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Perspectives on the Palestinian Labour Law: Arbitrary Dismissal

The Institute of Law at Birzeit University organized, with support from Konrad Adenauer Stiftung, on 8 March 2011 a legal encounter entitled “Perspectives on the Palestinian Labour Law: Arbitrary Dismissal” by the speaker Dr. Salem Aldadouh, lecturer at the Faculty of Law – Alazhar University.

In the beginning of the meeting, Ms. Leen Altunsi, IoL coordinator in Gaza, welcomed the speaker Dr. Salem Aldadouh, and stressed the importance of continuing cooperation between Birzeit University Institute of Law and Alazhar University- Faculty of Law in the Legal Encounters Program for the year 2011.

Dr. Aldadouh began with a brief introduction on the Labor Law, explaining the different terminology like work contract, worker and his/her qualification. He then explained the labor laws effective in the Gaza Strip, which were promulgated under the British Mandate between 1925 and 1941. He explained that such laws were unjust vis-à-vis working married women and treated them like a minor child, considering them unqualified to act or work and treating them as under qualified persons. He also addressed the question of minor children and the precedents issued in terms of such provisions. On the other hand he addressed the issue of provident pay, which amount to one month for every year in service unless the worker is arbitrarily dismissed; in which case he would be entitled to two-month pay for every year in service.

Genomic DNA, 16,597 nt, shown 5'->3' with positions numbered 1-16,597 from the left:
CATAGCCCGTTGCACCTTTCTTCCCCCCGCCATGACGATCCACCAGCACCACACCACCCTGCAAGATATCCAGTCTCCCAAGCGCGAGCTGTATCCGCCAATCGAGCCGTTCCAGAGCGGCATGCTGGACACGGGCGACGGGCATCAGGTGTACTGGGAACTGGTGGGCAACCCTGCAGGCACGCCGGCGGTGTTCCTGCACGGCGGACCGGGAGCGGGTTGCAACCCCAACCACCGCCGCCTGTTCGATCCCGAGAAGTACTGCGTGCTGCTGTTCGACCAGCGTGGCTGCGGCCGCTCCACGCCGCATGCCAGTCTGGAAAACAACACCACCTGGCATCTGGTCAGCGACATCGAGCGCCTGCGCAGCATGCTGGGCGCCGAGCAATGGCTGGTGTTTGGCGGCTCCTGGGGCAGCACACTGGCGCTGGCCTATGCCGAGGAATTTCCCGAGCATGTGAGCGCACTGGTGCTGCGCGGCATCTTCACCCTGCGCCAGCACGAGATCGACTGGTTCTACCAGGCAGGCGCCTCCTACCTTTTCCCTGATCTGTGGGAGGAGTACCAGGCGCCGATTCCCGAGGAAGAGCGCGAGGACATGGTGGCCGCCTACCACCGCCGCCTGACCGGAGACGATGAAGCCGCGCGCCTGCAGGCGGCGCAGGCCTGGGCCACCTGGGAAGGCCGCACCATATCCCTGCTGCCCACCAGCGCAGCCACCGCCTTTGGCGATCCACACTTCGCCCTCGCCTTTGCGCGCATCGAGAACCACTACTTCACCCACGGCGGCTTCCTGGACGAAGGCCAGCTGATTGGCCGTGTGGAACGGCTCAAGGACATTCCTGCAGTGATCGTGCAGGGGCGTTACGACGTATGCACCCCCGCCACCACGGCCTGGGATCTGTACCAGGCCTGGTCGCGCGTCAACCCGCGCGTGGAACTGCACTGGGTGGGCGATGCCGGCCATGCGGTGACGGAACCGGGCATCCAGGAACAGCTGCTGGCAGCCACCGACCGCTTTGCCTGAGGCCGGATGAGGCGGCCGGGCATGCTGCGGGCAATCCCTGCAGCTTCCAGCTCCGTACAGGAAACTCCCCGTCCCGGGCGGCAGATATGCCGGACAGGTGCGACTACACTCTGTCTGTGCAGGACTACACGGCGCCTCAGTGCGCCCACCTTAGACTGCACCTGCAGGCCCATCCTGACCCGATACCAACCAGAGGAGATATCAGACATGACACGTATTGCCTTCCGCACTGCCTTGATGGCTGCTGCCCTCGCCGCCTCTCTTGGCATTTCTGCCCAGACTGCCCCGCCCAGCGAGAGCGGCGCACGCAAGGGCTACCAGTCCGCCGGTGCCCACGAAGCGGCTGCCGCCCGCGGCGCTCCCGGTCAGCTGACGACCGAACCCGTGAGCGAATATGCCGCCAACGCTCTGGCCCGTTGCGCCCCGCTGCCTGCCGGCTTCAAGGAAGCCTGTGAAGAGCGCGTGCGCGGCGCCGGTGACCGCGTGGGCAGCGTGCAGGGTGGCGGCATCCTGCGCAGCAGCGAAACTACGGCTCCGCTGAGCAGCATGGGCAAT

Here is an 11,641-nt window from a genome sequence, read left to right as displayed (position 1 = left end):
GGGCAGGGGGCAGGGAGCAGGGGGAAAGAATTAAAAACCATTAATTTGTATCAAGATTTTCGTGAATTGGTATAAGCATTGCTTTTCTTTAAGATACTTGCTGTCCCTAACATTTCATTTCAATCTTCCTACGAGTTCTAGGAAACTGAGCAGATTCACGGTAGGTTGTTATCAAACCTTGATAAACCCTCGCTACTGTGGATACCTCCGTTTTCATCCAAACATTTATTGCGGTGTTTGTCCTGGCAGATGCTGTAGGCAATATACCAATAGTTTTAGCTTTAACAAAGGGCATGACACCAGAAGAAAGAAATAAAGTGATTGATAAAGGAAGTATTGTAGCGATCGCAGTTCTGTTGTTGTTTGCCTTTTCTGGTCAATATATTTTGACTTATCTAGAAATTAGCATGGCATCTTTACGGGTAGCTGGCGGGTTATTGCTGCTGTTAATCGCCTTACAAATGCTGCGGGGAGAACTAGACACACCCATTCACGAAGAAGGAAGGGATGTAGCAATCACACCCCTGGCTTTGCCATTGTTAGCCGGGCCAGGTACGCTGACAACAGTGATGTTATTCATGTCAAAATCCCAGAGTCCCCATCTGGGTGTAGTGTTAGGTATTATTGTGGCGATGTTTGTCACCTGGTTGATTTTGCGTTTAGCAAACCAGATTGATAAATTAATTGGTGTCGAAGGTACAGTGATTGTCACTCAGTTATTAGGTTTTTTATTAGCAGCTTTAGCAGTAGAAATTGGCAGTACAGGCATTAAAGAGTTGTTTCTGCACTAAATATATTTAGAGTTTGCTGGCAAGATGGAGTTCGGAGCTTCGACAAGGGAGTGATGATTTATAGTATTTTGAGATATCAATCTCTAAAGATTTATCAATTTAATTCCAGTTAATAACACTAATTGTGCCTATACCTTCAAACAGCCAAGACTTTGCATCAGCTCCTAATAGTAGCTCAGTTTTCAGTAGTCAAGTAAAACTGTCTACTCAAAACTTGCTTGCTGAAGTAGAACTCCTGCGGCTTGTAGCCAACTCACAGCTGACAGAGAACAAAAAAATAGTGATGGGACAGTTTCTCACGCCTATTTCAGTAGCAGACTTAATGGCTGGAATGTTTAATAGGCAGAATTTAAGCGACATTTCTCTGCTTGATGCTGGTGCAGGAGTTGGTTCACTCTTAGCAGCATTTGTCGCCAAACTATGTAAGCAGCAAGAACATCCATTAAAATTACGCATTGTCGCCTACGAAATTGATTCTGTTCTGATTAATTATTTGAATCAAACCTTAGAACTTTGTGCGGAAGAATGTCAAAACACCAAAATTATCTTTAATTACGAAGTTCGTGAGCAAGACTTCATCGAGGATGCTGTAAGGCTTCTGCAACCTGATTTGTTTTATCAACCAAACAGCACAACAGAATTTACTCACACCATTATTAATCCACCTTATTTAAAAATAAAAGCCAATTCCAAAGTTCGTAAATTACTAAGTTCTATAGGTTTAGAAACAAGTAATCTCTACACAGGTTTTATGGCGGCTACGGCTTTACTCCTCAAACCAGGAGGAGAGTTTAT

In a second part, Dr. Adadhouh spoke of the philosophy of arbitrary layoff and reasons for termination of a work contract, in addition to tackling the issue of short-term contract. He explained the difference between resignation and arbitrary dismissal, explicating that arbitrary dismissal is a kind of punishment inflicted by an employer among a worker. He mentioned that the Palestinian Labor Law, in effect since 25 December 2001, and subsequent court decisions usually give right to the employer since workers cannot prove their rights and entitlements without witnesses. The judge cannot adjudicate upon personal discretion in such cases and rarely have judges pronounced a ruling in favor of a worker arbitrarily dismissed except in one case. In the said case, the employer must issue a letter to the worker stating that the worker in question is dismissed. In the end of his intervention, Dr. Aldahdouh stressed that labor laws do not fall by prescription and that it is necessary to amend a number of provisions in the Labor law, benefiting from other applicable laws in the area, mainly the Jordanian one.

In the end of the encounter, which was attended by forty-eight students from the Faculty of Law in Alazhar University, questions and comments were received from the floor and the audience exhibited high level of interaction and interest in the proposed topic.